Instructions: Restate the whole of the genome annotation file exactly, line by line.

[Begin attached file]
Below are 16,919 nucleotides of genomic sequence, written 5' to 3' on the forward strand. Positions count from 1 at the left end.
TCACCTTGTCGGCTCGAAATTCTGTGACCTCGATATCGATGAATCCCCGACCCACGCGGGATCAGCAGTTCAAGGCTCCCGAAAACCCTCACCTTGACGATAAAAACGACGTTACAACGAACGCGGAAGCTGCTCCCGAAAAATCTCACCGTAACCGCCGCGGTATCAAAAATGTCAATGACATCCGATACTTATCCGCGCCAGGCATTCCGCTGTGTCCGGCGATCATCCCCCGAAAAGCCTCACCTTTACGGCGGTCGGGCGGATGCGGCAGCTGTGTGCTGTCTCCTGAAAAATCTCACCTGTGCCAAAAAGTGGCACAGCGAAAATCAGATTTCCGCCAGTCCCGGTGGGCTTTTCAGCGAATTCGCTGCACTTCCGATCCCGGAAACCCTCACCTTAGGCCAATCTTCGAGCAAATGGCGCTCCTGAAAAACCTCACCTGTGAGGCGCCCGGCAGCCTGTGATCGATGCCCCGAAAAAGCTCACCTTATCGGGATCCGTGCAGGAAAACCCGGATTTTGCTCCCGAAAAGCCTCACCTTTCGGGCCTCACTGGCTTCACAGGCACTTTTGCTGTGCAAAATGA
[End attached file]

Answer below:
Below are 16,919 nucleotides of genomic sequence, written 5' to 3' on the forward strand. Positions count from 1 at the left end.
TCACCTTGTCGGCTCGAAATTCTGTGACCTCGATATCGATGAATCCCCGACCCACGCGGGATCAGCAGTTCAAGGCTCCCGAAAACCCTCACCTTGACGATAAAAACGACGTTACAACGAACGCGGAAGCTGCTCCCGAAAAATCTCACCGTAACCGCCGCGGTATCAAAAATGTCAATGACATCCGATACTTATCCGCGCCAGGCATTCCGCTGTGTCCGGCGATCATCCCCCGAAAAGCCTCACCTTTACGGCGGTCGGGCGGATGCGGCAGCTGTGTGCTGTCTCCTGAAAAATCTCACCTGTGCCAAAAAGTGGCACAGCGAAAATCAGATTTCCGCCAGTCCCGGTGGGCTTTTCAGCGAATTCGCTGCACTTCCGATCCCGGAAACCCTCACCTTAGGCCAATCTTCGAGCAAATGGCGCTCCTGAAAAACCTCACCTGTGAGGCGCCCGGCAGCCTGTGATCGATGCCCCGAAAAAGCTCACCTTATCGGGATCCGTGCAGGAAAACCCGGATTTTGCTCCCGAAAAGCCTCACCTTTCGGGCCTCACTGGCTTCACAGGCACTTTTGCTGTGCAAAATGA